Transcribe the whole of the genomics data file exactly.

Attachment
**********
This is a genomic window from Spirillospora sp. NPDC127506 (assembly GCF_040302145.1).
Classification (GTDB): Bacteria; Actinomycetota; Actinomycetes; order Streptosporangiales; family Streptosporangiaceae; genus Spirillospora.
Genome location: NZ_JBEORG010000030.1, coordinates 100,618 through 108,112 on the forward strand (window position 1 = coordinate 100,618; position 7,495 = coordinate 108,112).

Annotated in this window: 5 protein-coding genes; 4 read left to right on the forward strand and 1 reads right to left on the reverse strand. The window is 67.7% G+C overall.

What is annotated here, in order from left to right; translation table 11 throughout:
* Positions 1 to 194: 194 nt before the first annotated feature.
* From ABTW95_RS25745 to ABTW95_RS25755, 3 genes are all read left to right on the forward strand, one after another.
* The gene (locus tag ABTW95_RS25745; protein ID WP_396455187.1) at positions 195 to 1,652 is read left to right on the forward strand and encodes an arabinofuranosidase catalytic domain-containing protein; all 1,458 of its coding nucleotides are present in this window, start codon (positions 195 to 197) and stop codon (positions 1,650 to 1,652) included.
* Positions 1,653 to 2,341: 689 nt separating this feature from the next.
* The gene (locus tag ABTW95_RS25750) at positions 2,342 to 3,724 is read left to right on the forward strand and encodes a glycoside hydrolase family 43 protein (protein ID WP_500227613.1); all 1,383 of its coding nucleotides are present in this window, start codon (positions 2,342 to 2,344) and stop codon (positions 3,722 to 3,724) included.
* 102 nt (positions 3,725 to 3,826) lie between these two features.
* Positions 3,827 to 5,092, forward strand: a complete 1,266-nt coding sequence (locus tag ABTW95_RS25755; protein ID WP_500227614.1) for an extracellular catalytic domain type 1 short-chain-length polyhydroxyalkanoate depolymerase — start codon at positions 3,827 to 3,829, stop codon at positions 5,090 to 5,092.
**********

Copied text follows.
This is a genomic window from Spirillospora sp. NPDC127506 (assembly GCF_040302145.1).
Classification (GTDB): Bacteria; Actinomycetota; Actinomycetes; order Streptosporangiales; family Streptosporangiaceae; genus Spirillospora.
Genome location: NZ_JBEORG010000030.1, coordinates 100,618 through 108,112 on the forward strand (window position 1 = coordinate 100,618; position 7,495 = coordinate 108,112).

Annotated in this window: 5 protein-coding genes; 4 read left to right on the forward strand and 1 reads right to left on the reverse strand. The window is 67.7% G+C overall.

What is annotated here, in order from left to right; translation table 11 throughout:
* Positions 1 to 194: 194 nt before the first annotated feature.
* From ABTW95_RS25745 to ABTW95_RS25755, 3 genes are all read left to right on the forward strand, one after another.
* The gene (locus tag ABTW95_RS25745; protein ID WP_396455187.1) at positions 195 to 1,652 is read left to right on the forward strand and encodes an arabinofuranosidase catalytic domain-containing protein; all 1,458 of its coding nucleotides are present in this window, start codon (positions 195 to 197) and stop codon (positions 1,650 to 1,652) included.
* Positions 1,653 to 2,341: 689 nt separating this feature from the next.
* The gene (locus tag ABTW95_RS25750) at positions 2,342 to 3,724 is read left to right on the forward strand and encodes a glycoside hydrolase family 43 protein (protein ID WP_500227613.1); all 1,383 of its coding nucleotides are present in this window, start codon (positions 2,342 to 2,344) and stop codon (positions 3,722 to 3,724) included.
* 102 nt (positions 3,725 to 3,826) lie between these two features.
* Positions 3,827 to 5,092, forward strand: a complete 1,266-nt coding sequence (locus tag ABTW95_RS25755; protein ID WP_500227614.1) for an extracellular catalytic domain type 1 short-chain-length polyhydroxyalkanoate depolymerase — start codon at positions 3,827 to 3,829, stop codon at positions 5,090 to 5,092.